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The SPAC Stars of ’21: Where Are They Now?

joanna coles and bill ackman
Joanna Coles and Bill Ackman. Photo: Noam Galai/WireImage & Matthew Eisman/Getty Images
William D. Cohan
June 8, 2022

When the history of this era of Wall Street is written—and, who knows, maybe I’ll write it myself after my GE book comes out—it may well begin with the onset of the pandemic: Tom Hanks, the scuttled NBA game in Utah, the chaotic weeks between February and March when the Dow Jones Industrial Average dropped some 10,400 points and the Squawk Box team  pleaded through the camera with Warren Buffett to buy something, anything, maybe even the airline industry. And then it will be known, of course, for what happened immediately thereafter: an unprecedented rescue package, and then another, more ZIRP, P.P.P., the S.B.E. and then the acronym that would truly define the era: the SPAC.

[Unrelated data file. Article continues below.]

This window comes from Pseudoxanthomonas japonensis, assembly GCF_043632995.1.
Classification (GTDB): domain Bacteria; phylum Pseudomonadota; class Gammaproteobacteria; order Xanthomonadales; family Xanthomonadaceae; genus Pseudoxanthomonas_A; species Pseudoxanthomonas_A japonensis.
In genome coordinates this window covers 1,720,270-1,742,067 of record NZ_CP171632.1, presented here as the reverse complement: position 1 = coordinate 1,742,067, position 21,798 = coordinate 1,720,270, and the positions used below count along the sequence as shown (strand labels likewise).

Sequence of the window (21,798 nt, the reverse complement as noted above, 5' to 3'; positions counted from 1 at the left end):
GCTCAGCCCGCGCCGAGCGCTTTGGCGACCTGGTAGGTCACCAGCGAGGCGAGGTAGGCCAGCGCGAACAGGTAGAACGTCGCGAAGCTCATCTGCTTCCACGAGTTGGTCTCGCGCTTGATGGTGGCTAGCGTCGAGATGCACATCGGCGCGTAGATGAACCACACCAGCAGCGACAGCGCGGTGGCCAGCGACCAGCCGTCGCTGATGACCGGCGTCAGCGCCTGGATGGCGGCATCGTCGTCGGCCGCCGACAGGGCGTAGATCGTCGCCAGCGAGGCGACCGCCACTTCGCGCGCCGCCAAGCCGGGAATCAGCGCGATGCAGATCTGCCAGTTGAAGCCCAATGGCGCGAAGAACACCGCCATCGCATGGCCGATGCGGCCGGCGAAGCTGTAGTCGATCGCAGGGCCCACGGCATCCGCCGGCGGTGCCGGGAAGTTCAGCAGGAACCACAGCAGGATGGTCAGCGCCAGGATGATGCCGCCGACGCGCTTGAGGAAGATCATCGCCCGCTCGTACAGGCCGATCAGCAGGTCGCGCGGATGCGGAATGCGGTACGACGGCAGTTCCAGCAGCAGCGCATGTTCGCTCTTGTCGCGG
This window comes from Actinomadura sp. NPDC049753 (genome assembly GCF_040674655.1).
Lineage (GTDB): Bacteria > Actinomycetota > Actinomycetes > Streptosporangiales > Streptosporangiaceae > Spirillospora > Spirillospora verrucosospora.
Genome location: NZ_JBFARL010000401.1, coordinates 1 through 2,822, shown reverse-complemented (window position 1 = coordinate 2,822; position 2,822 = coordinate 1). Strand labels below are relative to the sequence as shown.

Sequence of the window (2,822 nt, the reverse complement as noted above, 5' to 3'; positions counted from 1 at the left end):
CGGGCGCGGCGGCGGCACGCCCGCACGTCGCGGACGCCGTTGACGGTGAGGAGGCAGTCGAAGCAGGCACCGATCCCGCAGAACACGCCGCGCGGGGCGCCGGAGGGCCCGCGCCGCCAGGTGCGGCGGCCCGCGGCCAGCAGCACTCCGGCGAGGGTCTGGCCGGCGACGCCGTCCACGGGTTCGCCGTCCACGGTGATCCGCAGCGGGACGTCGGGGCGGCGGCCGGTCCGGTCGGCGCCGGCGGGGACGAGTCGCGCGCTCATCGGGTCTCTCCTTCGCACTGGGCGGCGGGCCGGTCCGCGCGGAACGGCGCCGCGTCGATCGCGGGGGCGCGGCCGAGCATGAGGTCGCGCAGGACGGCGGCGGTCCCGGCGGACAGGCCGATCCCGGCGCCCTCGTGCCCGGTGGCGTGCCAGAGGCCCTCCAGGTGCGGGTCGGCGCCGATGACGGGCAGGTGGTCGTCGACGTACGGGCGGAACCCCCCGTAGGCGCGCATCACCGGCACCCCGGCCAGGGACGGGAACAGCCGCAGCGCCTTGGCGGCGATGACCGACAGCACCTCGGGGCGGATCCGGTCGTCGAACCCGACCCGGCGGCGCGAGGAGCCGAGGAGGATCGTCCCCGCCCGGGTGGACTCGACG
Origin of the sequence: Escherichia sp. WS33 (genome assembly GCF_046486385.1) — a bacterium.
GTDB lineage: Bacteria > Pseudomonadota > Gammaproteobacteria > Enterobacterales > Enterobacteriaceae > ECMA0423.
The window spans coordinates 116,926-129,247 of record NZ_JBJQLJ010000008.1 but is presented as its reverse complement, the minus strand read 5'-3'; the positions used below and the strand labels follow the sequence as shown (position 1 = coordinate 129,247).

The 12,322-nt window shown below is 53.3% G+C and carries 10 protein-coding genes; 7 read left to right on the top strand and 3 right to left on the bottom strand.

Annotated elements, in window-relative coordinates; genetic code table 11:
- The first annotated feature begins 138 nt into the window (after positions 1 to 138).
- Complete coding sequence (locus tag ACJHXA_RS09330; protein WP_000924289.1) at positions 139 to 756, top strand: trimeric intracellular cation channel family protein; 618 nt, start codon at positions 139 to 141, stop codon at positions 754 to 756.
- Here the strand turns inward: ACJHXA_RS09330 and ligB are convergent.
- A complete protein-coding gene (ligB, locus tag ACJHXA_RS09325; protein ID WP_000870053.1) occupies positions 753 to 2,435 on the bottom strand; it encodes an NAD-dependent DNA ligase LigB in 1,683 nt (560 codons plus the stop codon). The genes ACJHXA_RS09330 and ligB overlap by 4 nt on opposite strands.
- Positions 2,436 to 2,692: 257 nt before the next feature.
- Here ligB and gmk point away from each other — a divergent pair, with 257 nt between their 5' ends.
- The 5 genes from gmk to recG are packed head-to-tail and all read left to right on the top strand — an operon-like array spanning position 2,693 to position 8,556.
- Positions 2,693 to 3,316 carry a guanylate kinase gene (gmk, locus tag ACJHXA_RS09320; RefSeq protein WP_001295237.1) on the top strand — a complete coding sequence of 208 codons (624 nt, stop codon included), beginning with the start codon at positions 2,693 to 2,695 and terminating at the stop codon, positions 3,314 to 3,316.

What made the SPAC party rock was a confluence of many factors, from low interest rates and an unhealthy desire for risk-taking among the general public, to the perceived chance to invest alongside the rich and famous in a bunch of private, potentially high-flying tech companies. It seemed almost irresistible, no? Who could pass up the opportunity to invest in, say, the next Google or Tesla when they were private companies, like those lucky Silicon Valley venture capitalists? And then you throw in some celebs to boot: A Shaq and Serena Williams here; a Steph Curry and Patrick Mahomes there—why, it was a magnificent bouillabaisse! According to SPAC Insider, an industry publication, during 2020 and 2021, 861 SPAC I.P.O.s were completed, raising nearly $250 billion from investors who bought into the idea that the financial geniuses sponsoring the SPACs would be able to find a private company to merge with, and take public, during the two-year lifespan of the original SPAC. (This is called “de-SPAC-ing” in industry parlance.)